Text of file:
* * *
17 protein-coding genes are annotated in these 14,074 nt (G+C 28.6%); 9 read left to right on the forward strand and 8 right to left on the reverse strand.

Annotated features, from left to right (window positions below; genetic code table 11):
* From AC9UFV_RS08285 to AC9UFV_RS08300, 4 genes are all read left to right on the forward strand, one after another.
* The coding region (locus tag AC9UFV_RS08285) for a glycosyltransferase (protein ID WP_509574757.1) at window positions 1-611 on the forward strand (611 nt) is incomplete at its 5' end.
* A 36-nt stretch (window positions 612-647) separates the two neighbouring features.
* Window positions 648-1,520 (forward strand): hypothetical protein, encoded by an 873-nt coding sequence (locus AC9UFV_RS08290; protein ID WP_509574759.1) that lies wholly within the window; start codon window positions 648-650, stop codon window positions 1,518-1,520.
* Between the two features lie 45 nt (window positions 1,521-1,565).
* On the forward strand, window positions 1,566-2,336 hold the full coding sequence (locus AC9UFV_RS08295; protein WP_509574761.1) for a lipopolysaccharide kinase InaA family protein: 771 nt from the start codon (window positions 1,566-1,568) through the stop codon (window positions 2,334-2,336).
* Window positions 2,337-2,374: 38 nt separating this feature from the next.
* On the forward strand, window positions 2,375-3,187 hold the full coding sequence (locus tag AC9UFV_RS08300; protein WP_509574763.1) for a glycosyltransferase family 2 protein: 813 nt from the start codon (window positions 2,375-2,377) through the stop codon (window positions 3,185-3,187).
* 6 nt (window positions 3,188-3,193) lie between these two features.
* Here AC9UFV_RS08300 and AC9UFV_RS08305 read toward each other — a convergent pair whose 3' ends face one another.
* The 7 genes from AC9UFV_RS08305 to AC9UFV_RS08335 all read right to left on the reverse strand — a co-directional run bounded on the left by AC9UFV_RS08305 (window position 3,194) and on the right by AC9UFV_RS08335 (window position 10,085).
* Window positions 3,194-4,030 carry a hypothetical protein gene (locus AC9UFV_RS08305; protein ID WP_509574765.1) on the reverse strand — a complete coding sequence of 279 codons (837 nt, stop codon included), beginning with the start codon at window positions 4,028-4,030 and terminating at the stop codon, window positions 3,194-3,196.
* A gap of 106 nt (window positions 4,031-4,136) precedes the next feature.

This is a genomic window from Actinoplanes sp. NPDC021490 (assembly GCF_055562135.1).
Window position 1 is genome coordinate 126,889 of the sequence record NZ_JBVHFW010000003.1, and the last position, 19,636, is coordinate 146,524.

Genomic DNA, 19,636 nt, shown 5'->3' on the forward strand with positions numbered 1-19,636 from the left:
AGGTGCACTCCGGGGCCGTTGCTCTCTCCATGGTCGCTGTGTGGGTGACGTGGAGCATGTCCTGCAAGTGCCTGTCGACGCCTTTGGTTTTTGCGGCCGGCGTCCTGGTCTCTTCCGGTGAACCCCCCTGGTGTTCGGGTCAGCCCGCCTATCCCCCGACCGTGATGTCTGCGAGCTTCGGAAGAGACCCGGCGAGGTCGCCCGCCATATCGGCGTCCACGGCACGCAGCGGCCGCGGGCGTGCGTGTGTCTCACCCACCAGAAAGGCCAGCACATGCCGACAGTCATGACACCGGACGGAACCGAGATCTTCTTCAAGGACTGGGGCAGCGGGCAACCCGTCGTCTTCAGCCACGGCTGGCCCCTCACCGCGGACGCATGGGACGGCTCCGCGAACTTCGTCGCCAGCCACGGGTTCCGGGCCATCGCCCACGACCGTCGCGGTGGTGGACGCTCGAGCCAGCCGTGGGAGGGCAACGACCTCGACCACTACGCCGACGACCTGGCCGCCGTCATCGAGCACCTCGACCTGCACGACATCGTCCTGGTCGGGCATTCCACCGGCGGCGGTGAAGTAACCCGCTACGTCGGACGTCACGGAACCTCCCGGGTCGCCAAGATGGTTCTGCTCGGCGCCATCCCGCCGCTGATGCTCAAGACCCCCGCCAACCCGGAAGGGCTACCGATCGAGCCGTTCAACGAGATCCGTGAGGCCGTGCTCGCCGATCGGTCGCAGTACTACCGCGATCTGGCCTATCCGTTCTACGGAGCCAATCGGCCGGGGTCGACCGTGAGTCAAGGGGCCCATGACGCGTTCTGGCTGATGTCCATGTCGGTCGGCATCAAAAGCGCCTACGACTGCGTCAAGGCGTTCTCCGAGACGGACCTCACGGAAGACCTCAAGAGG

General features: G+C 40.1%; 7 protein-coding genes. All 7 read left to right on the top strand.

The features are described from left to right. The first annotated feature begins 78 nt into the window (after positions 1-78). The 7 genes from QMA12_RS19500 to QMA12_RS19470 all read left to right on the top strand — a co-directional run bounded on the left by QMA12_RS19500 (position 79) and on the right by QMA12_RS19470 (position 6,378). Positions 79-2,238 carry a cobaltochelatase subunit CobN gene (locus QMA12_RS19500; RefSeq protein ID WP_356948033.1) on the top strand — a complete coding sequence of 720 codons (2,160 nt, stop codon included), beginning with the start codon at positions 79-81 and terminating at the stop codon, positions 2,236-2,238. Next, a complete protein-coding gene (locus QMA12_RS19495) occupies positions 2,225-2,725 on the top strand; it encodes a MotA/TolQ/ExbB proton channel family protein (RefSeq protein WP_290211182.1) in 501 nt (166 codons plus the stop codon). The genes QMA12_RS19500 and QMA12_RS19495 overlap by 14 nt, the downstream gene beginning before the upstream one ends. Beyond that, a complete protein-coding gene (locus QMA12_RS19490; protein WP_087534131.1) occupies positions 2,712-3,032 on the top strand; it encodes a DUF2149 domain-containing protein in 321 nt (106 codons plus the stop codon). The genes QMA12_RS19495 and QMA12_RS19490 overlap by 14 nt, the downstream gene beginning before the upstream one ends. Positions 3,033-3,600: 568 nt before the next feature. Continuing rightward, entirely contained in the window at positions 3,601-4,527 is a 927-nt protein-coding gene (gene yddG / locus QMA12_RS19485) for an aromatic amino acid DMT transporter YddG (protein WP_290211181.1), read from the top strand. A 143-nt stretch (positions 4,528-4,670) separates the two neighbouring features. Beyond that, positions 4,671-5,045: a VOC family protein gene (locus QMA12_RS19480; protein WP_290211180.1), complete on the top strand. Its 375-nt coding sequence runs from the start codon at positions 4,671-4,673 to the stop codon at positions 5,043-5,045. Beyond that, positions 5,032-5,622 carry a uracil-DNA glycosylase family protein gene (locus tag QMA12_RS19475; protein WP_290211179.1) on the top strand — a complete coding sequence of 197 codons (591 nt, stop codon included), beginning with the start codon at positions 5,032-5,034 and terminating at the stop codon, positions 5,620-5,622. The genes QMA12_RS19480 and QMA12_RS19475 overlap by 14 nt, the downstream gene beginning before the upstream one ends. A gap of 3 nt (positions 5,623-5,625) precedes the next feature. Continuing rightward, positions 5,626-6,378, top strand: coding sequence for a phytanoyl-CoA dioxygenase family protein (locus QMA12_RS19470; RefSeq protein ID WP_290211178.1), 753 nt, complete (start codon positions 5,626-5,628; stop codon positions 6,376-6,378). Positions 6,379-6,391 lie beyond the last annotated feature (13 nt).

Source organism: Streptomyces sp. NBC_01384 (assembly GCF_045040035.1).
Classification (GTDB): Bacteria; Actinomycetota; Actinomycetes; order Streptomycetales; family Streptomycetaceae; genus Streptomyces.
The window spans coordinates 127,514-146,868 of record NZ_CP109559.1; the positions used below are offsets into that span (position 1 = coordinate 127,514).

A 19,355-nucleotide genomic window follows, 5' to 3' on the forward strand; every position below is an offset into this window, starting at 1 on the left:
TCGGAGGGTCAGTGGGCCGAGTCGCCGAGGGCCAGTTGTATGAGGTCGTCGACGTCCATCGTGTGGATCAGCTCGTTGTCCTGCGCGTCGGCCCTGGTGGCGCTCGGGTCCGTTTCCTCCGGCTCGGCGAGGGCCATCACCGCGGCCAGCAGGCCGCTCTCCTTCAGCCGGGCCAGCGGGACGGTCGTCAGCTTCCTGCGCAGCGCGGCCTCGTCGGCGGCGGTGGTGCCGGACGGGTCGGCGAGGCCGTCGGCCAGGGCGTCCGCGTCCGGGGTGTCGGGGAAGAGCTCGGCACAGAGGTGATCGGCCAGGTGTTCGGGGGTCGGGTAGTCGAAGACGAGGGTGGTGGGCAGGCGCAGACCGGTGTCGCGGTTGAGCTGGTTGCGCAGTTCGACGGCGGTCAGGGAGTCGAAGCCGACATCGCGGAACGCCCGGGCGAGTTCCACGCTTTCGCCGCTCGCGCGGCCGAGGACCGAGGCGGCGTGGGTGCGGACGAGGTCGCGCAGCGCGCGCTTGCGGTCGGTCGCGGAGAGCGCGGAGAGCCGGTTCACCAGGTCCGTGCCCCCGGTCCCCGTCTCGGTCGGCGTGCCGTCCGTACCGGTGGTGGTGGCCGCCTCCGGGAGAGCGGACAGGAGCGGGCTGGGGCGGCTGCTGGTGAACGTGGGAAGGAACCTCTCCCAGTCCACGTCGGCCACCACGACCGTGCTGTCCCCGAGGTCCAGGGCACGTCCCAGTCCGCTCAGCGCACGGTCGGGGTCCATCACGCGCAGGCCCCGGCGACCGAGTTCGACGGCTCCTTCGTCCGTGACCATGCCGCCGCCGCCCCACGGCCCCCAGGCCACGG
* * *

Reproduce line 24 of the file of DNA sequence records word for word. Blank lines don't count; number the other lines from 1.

The window spans coordinates 127,514-146,868 of record NZ_CP109559.1; the positions used below are offsets into that span (position 1 = coordinate 127,514).